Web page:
Parent Engagement

Parents sitting at the table helping their children with schoolwork.
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    There has been extensive research conducted in the area of parental engagement. One study yielded the following: "When schools, families, and community groups work together to support learning, children tend to do better in school, stay in school longer, and like school more (Southwest Educational Development Laboratory).” The report, a synthesis of research on parent involvement over the past decade, goes on to find that, regardless of family income or background, "students with involved parents” are more likely to:

    ∼ Earn higher grades and test scores, and enroll in higher-level programs.

    ∼ Be promoted, pass their classes, and earn credits.

    ∼ Attend school regularly.

    ∼ Have better social skills, show improved behavior, and adapt well to school.

    ∼ Graduate and go on to postsecondary education.

    Title I, Part A provides for substantive parental involvement at every level of the program, such as in the development and implementation of the State and local plan, and in carrying out the local educational agency (LEA) and school improvement provisions. Section 1116 contains the primary Title I, Part A requirements for state educational agencies (SEA), LEAs and schools related to involving parents in their children's education. It is this section that identifies critical points in the process of improving teaching and learning where parents and the community can assist in school improvement. Although section 1116 is wide-ranging in scope and has many requirements for LEAs and schools, the intent is not to be burdensome.

    These provisions reflect good practice in engaging families in helping to educate their children, because students do better when parents are actively involved in the education process, both at home and school.

    Our Parent Engagement Program is designed to:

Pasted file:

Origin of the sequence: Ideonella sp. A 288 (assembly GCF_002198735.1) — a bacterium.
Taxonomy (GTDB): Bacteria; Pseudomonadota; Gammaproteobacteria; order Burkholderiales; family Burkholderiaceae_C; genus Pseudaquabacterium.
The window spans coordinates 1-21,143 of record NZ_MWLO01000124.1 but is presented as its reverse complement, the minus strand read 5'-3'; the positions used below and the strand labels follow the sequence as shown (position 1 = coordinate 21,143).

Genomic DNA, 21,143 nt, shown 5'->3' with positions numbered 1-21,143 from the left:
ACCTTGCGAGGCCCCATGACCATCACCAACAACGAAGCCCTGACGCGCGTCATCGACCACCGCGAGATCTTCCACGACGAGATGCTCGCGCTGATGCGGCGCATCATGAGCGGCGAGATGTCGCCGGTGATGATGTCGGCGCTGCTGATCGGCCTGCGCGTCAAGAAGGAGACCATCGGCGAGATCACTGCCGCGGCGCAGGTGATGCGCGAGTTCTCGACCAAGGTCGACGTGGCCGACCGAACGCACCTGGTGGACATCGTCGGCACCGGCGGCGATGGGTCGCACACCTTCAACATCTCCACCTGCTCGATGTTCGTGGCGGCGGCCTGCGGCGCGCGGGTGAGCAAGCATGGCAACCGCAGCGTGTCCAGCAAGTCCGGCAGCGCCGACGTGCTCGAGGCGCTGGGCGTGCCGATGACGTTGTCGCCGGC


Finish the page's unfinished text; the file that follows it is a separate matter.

1. Inform parents about Title I regulations.
    2. Involve parents in local Title I decisions.
    3. Provide literacy training.
    4. Offer parents training in schools and the community on ways to work with their children at home to raise student achievement.
    5. Encourage active participation in their children’s school and education.


    The Every Student Succeeds Act (ESSA) serves as the latest reauthorization of the Elementary and Secondary Education Act of 1965 (ESEA), which was last reauthorized in 2002 as the No Child Left Behind Act (NCLB). Since its inception, the intent of the law has been to provide all children with a significant opportunity to receive a fair, equitable, and high-quality education and to close educational achievement gaps. Parent and family engagement and consultation have always been key pieces of the law, focused on serving the socioeconomically disadvantaged. Gaps in educational opportunity and achievement will only be remedied when those closest to the affected students – parents, families, and communities – are driving decision-making, which is one of the mandated aims of ESSA.

    Click here to view the ESSA ACT


    The Every Student Succeeds Act (ESSA), Section 1116, requires that every district and school receiving Title I Part A funds develops a written parent and family engagement policy/plan. The policy/plan shall be developed jointly with parents and families, agreed upon by parents and families, and distributed to parents and families. The policy/plan is a statement that describes the family engagement program for the school year. The emphasis should be on the unique roles of home and school and how this partnership will enhance student success.